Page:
Cameron Lane

Erstwhile educator. Python programmer.

Printing Source Code on Mac OS X

We recently encountered a situation where we needed to print (on paper!) the contents of an entire source code repository. I know, it sounds ridiculous, but sometimes compliance with some business or legal requirements forces programmers into doing silly things. Thus I began to look for a way to print source code to pdf.


After some quick web searches, I decided to use enscript. Enscript is a command line tool that prints to PostScript. It also has the advantage of being highly configurable and fast. In addtion, I needed a tool to produce pdf files from the PostScript files. There are lots of good tutorials online for how to do this, and eventually I settled on pstopdf, as illustrated in this post. Both of these packages were available from homebrew (pstopdf as part of GhostScript). So all I needed to get started was this:

$ brew install enscript ghostscript

As I mentioned, enscript is highly configurable so you'll want to check the documentation to get the command exactly right for your use case. This is the command I decided on:

$ enscript -1rG --line-numbers --highlight=python -p - --color=0 \-
| pstopdf -i -o somefile.pdf

This will create a pdf called somefile.pdf in the landsscape orientation (-r option)with 1 page of source per output page (-1). In addition, the file will be created with a fancy header (-G option, see manpage for details and configuration options), which includes the filename and a timestamp.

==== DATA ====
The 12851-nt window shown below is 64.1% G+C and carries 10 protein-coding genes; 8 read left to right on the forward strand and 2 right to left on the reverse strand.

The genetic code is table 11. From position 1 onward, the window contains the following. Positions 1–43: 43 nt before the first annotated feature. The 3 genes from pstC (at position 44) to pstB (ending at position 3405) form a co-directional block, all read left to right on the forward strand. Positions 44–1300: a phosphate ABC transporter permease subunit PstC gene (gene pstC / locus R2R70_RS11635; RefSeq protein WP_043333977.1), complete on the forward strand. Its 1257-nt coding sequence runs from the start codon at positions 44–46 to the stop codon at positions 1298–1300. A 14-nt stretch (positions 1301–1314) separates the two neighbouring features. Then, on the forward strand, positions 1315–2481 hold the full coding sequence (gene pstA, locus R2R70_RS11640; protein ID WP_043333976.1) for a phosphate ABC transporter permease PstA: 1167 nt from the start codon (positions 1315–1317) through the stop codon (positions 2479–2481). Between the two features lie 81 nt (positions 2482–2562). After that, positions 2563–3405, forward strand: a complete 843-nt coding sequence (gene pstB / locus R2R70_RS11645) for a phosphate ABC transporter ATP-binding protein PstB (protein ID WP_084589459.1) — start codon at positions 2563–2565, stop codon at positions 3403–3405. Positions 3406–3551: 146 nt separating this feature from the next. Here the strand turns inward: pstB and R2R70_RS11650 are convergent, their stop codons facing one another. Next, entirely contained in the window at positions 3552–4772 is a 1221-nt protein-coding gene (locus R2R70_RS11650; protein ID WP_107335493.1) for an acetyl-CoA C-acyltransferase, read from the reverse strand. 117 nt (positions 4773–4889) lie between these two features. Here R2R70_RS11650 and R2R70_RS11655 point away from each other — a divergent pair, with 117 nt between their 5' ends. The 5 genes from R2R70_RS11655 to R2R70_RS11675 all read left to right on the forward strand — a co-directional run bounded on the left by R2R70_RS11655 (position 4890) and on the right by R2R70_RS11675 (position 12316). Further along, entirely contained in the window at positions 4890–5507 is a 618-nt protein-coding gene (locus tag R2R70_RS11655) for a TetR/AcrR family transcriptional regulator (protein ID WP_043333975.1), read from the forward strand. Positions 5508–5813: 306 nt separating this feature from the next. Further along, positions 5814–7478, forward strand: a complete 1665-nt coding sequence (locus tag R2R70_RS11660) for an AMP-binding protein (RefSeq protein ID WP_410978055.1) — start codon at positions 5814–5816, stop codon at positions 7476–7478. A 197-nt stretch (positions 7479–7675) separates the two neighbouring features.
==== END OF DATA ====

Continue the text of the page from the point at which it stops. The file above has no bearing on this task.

One potential pitfall here is the -p - option (note the trailing dash). This allows you do create a temporary (in memory, I think) file which can then be piped as input to pstopdf. If you do not include it, you'll get strange errors and no output.

The rest of the options are pretty straightforward.

Selecting Source Files

The local directory that houses my source code has a lot of things in it that are not my source. For instance, it has a Git repository, a virtualenv, and a host of .pyc and other things that are not relevant. So we need a way to traverse the directory and prune files/directories that are not relevant. Python's os.walk is a great solution for this.

One of the strange things to grasp about os.walk is that it returns a 3-tuple for each directory it encounters on its recursive walk down a file path, including the start path. The members of that tuple are the current directory's path, a list of all of the subdirectories in the current location, and a list of all of the regular files in the current location. What's nice is that you can change the subdirectories list in the context of the iteration, which can help you prune the number of directories you search. Here's a quick example:

for dirname, subdirs, files in os.walk(START_DIR):
    if 'env' in subdirs:
        del subdirs[subdirs.index('env')] # remove virtualenv directory
    if '.git' in subdirs:
        del subdirs[subdirs.index('.git')] # remove git repository
    for f in files:
        if f.endswith('.py'):
           print 'I am a python source file!'

This will skip the virtualenv and .git directories on the walk, leaving you with a walk that will only identify the files you want, in this case, .py source files.

Putting it all Together

In the end, I wrote a quick python script that used the subprocess module to run my enscript command for files that I identified using os.walk. You can see my complete solution here.

I was really pleased with the way that enscript worked. Combined with a little python scripting and the os.walk magic, I was able to create a quick script to print out all the source files to pdf.

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